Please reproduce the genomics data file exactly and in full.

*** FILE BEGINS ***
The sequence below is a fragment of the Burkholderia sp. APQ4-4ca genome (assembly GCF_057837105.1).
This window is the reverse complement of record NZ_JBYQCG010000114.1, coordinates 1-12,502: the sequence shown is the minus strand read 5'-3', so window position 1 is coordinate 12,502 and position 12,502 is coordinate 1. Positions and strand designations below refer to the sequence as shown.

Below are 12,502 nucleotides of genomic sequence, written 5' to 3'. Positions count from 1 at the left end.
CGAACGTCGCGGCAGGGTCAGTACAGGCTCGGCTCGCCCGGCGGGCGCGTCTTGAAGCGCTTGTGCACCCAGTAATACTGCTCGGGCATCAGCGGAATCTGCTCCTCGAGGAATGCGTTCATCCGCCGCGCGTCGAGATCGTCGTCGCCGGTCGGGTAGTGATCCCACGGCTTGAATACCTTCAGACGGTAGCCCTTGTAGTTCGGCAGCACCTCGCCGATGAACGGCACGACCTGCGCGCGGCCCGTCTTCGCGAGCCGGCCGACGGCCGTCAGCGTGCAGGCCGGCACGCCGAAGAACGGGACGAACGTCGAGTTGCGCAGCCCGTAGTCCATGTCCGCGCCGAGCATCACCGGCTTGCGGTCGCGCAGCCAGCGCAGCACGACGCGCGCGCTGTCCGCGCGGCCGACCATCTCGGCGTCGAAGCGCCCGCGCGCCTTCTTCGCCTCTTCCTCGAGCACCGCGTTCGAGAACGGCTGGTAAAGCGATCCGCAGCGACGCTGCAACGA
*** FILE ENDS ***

The sequence below is a fragment of the Burkholderia sp. APQ4-4ca genome (assembly GCF_057837105.1).
This window is the reverse complement of record NZ_JBYQCG010000114.1, coordinates 1-12,502: the sequence shown is the minus strand read 5'-3', so window position 1 is coordinate 12,502 and position 12,502 is coordinate 1. Positions and strand designations below refer to the sequence as shown.

Below are 12,502 nucleotides of genomic sequence, written 5' to 3'. Positions count from 1 at the left end.
CGAACGTCGCGGCAGGGTCAGTACAGGCTCGGCTCGCCCGGCGGGCGCGTCTTGAAGCGCTTGTGCACCCAGTAATACTGCTCGGGCATCAGCGGAATCTGCTCCTCGAGGAATGCGTTCATCCGCCGCGCGTCGAGATCGTCGTCGCCGGTCGGGTAGTGATCCCACGGCTTGAATACCTTCAGACGGTAGCCCTTGTAGTTCGGCAGCACCTCGCCGATGAACGGCACGACCTGCGCGCGGCCCGTCTTCGCGAGCCGGCCGACGGCCGTCAGCGTGCAGGCCGGCACGCCGAAGAACGGGACGAACGTCGAGTTGCGCAGCCCGTAGTCCATGTCCGCGCCGAGCATCACCGGCTTGCGGTCGCGCAGCCAGCGCAGCACGACGCGCGCGCTGTCCGCGCGGCCGACCATCTCGGCGTCGAAGCGCCCGCGCGCCTTCTTCGCCTCTTCCTCGAGCACCGCGTTCGAGAACGGCTGGTAAAGCGATCCGCAGCGACGCTGCAACGA